If you’re a layperson who gets your news from public relations firms at major industry research centers, you may think that machine translation is solved, having reached “human parity” sometime in the past few years. But the reality is quite different. While translation accuracy is indistinguishable from that of humans by some definitions in certain narrow settings, claims of human parity rest on an impoverished definition of human capability. This talk will explore three lines of work whose collective goal is to provide neural machine translation systems with a few abilities that come quite naturally to us but are less natural in the modern translation paradigm, namely: translating under supplied constraints, producing diverse translation candidates, and evaluating output more robustly.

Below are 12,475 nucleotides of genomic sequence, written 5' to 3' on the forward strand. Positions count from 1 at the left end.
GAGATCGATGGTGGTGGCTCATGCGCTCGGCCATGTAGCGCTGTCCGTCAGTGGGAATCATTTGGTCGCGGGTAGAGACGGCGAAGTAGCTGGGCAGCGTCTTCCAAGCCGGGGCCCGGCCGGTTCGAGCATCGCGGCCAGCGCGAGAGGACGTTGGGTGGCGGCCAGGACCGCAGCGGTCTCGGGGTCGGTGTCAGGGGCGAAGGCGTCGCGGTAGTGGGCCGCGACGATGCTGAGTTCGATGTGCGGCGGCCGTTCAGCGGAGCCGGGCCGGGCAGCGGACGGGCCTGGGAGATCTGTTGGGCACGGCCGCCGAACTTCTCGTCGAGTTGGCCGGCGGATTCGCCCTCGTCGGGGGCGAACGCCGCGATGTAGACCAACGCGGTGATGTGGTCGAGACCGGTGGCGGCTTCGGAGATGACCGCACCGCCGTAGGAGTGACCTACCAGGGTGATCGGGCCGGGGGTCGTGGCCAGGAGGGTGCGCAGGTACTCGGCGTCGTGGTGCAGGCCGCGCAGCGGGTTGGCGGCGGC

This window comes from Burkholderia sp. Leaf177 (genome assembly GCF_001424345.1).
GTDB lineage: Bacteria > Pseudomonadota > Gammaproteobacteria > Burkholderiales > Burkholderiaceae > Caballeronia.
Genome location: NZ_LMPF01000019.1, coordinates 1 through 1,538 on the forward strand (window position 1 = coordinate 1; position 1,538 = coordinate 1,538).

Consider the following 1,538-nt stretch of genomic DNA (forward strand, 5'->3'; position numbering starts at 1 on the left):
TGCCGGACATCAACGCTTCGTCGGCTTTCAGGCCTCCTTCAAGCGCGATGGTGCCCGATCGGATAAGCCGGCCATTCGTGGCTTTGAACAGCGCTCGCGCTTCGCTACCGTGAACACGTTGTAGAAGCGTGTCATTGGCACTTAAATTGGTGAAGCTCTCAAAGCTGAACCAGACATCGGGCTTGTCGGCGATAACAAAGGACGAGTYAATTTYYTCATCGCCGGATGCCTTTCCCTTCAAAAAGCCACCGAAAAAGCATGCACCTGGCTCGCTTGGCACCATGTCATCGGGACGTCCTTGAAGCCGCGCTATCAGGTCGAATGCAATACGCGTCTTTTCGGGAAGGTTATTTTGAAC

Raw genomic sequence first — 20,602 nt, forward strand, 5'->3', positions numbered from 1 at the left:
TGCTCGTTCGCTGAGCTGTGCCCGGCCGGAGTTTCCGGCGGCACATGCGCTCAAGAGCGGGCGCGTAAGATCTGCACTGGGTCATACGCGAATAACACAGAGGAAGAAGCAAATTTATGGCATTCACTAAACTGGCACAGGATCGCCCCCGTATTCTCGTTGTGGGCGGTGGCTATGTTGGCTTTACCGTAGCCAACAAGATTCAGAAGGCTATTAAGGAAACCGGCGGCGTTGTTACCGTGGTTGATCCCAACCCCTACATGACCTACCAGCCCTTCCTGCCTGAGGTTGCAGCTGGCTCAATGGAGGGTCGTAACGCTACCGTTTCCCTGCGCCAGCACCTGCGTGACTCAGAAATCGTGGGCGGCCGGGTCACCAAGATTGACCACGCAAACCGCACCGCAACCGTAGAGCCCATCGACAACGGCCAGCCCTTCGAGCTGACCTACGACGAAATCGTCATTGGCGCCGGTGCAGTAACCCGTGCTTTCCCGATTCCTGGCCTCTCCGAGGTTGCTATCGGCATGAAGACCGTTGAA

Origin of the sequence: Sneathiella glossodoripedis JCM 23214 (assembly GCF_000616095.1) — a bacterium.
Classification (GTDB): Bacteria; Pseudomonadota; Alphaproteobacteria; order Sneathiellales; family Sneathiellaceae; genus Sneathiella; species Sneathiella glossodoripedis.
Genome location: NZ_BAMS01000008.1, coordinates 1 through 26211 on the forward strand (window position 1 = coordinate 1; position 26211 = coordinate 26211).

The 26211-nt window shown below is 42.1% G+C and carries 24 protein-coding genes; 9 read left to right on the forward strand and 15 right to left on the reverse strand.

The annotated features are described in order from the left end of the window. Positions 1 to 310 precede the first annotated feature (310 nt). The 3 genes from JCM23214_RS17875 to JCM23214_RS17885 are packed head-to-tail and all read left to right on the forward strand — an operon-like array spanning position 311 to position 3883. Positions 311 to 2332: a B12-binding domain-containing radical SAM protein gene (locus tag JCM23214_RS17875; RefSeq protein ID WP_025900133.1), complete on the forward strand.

Matt Post is a research scientist at the Human Language Technology Center of Excellence at JHU, with appointments the Department of Computer Science and at the Center for Language and Speech Processing. He spends most of his time doing machine translation, but he has also worked on text classification, grammatical error correction, and human evaluation, and is interested in most topics in natural language processing. He is the Director of the ACL Anthology, and for many years has helped to organize the annual Conference on Machine Translation (WMT). He spent the 2017–2018 academic year working with Amazon Research in Berlin.